The IASC (International Accounting Standards Committee) is a private, non-governmental group that sets global accounting standards.
Their mission statement is, “body working to achieve uniformity in the accounting principles that are used by businesses and other organizations for financial reporting around the world.”
Its stated mission in its constitution is to:
“formulate and publish in the public interest accounting standards to be observed in the presentation of financial statements and promote their worldwide acceptance,” and “work for the improvement and harmonization of regulations, accounting standards, and procedures relating to the presentation of financial statements.”
The International Accounting Standards Committee (IASC) collaborates with other accounting groups to set international business standards, such as determining what those standards should be and how they should be implemented.
Purpose of the Group
To protect investors and other users of financial information, the IASC is tasked with creating a single set of high-quality, intelligible, enforceable, and universally accepted accounting standards that mandate transparent information.
Roles within the Company
The International Accounting Standards Committee is responsible for keeping tabs on, analyzing, and ideally bettering the norms for reporting financial data.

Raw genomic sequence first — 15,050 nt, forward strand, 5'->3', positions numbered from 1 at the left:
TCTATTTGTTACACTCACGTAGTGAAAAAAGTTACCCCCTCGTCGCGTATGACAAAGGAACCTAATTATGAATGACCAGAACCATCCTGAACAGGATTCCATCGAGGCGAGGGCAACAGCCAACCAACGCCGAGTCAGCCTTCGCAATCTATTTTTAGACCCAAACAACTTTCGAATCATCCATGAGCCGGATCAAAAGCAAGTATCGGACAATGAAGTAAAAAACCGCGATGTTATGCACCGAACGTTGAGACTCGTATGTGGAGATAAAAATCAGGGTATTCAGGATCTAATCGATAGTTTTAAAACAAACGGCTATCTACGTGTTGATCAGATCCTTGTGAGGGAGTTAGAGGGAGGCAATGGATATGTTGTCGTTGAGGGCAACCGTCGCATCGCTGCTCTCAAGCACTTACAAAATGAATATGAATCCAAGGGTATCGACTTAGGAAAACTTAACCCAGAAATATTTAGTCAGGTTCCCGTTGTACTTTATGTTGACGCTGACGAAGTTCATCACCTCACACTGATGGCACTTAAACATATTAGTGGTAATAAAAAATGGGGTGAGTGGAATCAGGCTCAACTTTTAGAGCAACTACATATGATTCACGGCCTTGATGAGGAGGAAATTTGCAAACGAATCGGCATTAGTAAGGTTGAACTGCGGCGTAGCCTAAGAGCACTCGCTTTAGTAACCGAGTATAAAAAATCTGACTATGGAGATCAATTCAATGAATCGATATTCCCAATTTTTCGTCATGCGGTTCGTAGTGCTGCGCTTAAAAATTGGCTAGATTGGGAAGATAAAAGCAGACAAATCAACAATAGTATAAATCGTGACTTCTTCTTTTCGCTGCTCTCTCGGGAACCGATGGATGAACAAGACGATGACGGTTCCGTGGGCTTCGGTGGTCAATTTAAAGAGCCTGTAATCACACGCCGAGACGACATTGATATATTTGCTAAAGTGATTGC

This group collaborates with others in the accounting industry to set uniform international standards for corporate practices.
When creating new standards, it consults with international user groups to ensure their needs are taken into account.
In addition, IASC is in charge of developing a unified, high-quality set of reporting standards that may be implemented by any organization.
Background on the Group
Sir Henry Benson, a former president of the Institute of Chartered Accountants in England and Wales, was instrumental in establishing the International Accounting Standards Committee in London in June 1973.
United States of America, Australia, Germany, France, Netherlands, Ireland, Canada, Mexico, Japan, and the United Kingdom are only some of the countries whose professional accountancy associations collaborated to construct the committee.
Their intention was to standardize accounting reports despite regional variations. In 1998, 143 accounting associations from a variety of nations joined the group.
International Accounting Standards (IAS) were developed by the Committee from 1973 to 2001, when it was proposed that the Committee be dissolved.
Countries as diverse as India, Australia, New Zealand, Sweden, Germany, Japan, and Russia all embraced what would eventually become the International Financial Reporting Standards (IFRS).
After receiving approval from the International Organization of Securities Commission in March 2001, the International Accounting Standards Board (IASB) took over the committee’s duties in April of that year.
The transformation of IASC into IASB
As the need for the harmonization of international accounting standards with national accounting standards and practices has grown, the International Accounting Standards Committee (IASC) has decided to wind down its operations after 25 years of service.